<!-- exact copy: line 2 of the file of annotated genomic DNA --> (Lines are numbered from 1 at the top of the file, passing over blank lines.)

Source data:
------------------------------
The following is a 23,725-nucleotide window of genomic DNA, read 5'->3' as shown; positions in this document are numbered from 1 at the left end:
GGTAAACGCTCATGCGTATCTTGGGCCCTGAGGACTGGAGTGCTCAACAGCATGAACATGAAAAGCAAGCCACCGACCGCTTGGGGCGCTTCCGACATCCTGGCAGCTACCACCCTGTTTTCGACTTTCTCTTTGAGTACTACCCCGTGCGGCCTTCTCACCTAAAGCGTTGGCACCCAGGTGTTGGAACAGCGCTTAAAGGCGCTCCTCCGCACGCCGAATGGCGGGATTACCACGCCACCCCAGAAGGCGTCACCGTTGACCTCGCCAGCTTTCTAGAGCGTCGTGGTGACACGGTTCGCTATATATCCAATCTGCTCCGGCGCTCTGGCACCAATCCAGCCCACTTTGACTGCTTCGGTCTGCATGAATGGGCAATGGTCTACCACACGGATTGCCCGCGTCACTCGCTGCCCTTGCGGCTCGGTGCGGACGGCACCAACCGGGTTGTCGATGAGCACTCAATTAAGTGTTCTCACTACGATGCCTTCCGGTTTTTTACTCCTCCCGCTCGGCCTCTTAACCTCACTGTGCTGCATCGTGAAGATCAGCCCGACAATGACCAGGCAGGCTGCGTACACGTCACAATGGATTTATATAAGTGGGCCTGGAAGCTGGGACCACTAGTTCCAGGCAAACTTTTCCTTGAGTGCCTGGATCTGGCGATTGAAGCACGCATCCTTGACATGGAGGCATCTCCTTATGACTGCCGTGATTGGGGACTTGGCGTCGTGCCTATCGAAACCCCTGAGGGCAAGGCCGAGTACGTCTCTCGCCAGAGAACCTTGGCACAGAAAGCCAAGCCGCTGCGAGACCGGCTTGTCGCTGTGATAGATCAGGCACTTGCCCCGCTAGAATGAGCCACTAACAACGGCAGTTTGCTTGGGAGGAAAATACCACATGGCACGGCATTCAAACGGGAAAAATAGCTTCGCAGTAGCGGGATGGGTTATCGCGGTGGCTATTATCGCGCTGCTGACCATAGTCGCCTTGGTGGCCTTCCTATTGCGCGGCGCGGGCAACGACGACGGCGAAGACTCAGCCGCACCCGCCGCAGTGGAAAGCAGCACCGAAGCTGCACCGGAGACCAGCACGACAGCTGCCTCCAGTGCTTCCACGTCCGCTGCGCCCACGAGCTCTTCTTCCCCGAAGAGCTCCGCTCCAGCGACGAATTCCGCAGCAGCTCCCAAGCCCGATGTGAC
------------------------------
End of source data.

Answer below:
GGTAAACGCTCATGCGTATCTTGGGCCCTGAGGACTGGAGTGCTCAACAGCATGAACATGAAAAGCAAGCCACCGACCGCTTGGGGCGCTTCCGACATCCTGGCAGCTACCACCCTGTTTTCGACTTTCTCTTTGAGTACTACCCCGTGCGGCCTTCTCACCTAAAGCGTTGGCACCCAGGTGTTGGAACAGCGCTTAAAGGCGCTCCTCCGCACGCCGAATGGCGGGATTACCACGCCACCCCAGAAGGCGTCACCGTTGACCTCGCCAGCTTTCTAGAGCGTCGTGGTGACACGGTTCGCTATATATCCAATCTGCTCCGGCGCTCTGGCACCAATCCAGCCCACTTTGACTGCTTCGGTCTGCATGAATGGGCAATGGTCTACCACACGGATTGCCCGCGTCACTCGCTGCCCTTGCGGCTCGGTGCGGACGGCACCAACCGGGTTGTCGATGAGCACTCAATTAAGTGTTCTCACTACGATGCCTTCCGGTTTTTTACTCCTCCCGCTCGGCCTCTTAACCTCACTGTGCTGCATCGTGAAGATCAGCCCGACAATGACCAGGCAGGCTGCGTACACGTCACAATGGATTTATATAAGTGGGCCTGGAAGCTGGGACCACTAGTTCCAGGCAAACTTTTCCTTGAGTGCCTGGATCTGGCGATTGAAGCACGCATCCTTGACATGGAGGCATCTCCTTATGACTGCCGTGATTGGGGACTTGGCGTCGTGCCTATCGAAACCCCTGAGGGCAAGGCCGAGTACGTCTCTCGCCAGAGAACCTTGGCACAGAAAGCCAAGCCGCTGCGAGACCGGCTTGTCGCTGTGATAGATCAGGCACTTGCCCCGCTAGAATGAGCCACTAACAACGGCAGTTTGCTTGGGAGGAAAATACCACATGGCACGGCATTCAAACGGGAAAAATAGCTTCGCAGTAGCGGGATGGGTTATCGCGGTGGCTATTATCGCGCTGCTGACCATAGTCGCCTTGGTGGCCTTCCTATTGCGCGGCGCGGGCAACGACGACGGCGAAGACTCAGCCGCACCCGCCGCAGTGGAAAGCAGCACCGAAGCTGCACCGGAGACCAGCACGACAGCTGCCTCCAGTGCTTCCACGTCCGCTGCGCCCACGAGCTCTTCTTCCCCGAAGAGCTCCGCTCCAGCGACGAATTCCGCAGCAGCTCCCAAGCCCGATGTGAC